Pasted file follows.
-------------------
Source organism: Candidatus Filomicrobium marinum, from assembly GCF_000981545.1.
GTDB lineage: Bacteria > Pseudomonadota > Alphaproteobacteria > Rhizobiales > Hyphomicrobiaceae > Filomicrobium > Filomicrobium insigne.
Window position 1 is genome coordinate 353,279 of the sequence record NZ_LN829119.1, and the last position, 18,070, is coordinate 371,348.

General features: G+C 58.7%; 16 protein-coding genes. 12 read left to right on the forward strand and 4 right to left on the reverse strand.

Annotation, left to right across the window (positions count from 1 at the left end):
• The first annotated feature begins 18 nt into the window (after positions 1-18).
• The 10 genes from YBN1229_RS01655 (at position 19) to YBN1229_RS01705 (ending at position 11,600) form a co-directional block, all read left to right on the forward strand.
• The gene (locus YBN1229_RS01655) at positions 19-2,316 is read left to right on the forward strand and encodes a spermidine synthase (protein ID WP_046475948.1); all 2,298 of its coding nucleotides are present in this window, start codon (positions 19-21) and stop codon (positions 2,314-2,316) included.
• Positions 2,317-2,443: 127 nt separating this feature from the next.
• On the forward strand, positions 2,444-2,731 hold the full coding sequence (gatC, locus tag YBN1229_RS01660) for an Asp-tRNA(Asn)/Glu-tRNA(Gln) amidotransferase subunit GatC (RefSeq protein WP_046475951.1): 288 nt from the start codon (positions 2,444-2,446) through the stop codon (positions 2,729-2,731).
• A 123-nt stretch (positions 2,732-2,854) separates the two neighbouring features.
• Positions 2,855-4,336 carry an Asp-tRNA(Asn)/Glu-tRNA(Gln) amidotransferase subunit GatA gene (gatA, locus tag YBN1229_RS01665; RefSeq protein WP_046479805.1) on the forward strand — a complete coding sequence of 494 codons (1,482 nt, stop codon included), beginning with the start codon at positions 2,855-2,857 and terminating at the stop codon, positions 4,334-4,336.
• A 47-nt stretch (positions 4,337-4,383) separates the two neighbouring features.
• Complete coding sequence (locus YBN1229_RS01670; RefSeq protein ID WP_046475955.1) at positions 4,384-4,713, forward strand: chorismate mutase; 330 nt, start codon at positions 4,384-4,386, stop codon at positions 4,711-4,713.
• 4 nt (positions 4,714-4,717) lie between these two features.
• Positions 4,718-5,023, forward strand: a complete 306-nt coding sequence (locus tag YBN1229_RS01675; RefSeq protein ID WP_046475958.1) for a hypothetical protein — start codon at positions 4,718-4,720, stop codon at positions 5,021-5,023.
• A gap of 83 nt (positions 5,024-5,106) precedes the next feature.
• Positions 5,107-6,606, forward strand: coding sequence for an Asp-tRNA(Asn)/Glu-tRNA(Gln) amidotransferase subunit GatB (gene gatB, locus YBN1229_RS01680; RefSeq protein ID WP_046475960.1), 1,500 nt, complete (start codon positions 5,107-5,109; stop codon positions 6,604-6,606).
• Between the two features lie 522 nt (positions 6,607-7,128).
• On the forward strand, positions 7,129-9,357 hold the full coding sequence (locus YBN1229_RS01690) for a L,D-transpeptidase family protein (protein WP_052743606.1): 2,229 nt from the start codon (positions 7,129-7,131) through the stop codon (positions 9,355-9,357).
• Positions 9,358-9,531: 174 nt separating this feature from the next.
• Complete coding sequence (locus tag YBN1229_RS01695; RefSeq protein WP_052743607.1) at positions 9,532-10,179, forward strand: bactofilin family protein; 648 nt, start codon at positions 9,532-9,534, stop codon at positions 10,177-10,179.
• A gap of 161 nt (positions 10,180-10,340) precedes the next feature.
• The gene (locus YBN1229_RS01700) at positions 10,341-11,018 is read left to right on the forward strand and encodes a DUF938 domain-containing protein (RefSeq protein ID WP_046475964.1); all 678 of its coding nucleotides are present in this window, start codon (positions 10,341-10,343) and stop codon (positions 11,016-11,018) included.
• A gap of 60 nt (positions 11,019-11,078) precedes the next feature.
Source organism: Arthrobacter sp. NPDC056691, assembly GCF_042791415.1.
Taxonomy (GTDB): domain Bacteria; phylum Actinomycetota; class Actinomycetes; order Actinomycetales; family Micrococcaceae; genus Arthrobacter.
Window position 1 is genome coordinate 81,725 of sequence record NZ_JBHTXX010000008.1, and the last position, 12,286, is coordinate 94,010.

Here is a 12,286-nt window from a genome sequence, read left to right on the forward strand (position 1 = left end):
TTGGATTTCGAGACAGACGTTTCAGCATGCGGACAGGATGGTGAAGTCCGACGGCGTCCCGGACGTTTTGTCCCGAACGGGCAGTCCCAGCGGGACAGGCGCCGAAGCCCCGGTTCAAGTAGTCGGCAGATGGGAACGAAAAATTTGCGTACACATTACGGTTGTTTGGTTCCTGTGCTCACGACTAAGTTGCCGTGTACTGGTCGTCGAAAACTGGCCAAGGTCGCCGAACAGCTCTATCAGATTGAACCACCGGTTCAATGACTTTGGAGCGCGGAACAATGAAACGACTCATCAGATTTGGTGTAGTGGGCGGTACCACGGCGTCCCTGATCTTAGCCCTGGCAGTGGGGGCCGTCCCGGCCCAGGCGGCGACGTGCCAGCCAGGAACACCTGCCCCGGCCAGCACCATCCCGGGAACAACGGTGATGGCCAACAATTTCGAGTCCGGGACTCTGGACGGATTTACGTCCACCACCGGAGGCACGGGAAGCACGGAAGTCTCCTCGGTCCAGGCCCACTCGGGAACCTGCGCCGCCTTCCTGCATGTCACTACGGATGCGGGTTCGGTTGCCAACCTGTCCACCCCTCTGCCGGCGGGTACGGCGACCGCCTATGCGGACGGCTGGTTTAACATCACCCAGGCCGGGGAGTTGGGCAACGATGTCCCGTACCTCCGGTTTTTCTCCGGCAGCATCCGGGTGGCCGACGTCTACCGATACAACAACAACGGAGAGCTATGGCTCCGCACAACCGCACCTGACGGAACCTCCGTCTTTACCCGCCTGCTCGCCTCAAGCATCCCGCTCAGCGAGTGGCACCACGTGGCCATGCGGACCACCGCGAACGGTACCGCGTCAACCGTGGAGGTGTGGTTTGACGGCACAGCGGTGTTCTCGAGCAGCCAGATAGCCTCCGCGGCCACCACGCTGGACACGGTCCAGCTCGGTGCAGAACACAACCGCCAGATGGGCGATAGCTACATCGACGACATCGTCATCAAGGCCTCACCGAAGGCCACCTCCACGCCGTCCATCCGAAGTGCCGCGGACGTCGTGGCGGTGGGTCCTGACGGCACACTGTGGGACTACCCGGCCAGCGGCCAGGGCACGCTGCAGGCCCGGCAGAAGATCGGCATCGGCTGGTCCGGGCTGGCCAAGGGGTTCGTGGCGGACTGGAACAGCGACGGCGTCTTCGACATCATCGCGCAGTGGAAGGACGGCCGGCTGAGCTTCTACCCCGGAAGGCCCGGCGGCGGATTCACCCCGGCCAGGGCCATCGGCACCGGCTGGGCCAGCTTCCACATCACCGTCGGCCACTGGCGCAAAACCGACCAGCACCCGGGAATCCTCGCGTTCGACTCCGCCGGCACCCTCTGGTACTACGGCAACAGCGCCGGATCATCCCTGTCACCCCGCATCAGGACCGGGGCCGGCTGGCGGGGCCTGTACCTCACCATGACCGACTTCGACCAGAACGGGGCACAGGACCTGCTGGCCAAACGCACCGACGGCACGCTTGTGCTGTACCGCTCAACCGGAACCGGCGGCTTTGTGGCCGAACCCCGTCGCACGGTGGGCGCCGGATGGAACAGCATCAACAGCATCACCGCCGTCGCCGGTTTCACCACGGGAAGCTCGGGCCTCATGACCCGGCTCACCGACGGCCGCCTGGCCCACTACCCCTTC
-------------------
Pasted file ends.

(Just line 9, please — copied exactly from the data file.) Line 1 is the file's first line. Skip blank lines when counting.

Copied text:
• Positions 2,317-2,443: 127 nt separating this feature from the next.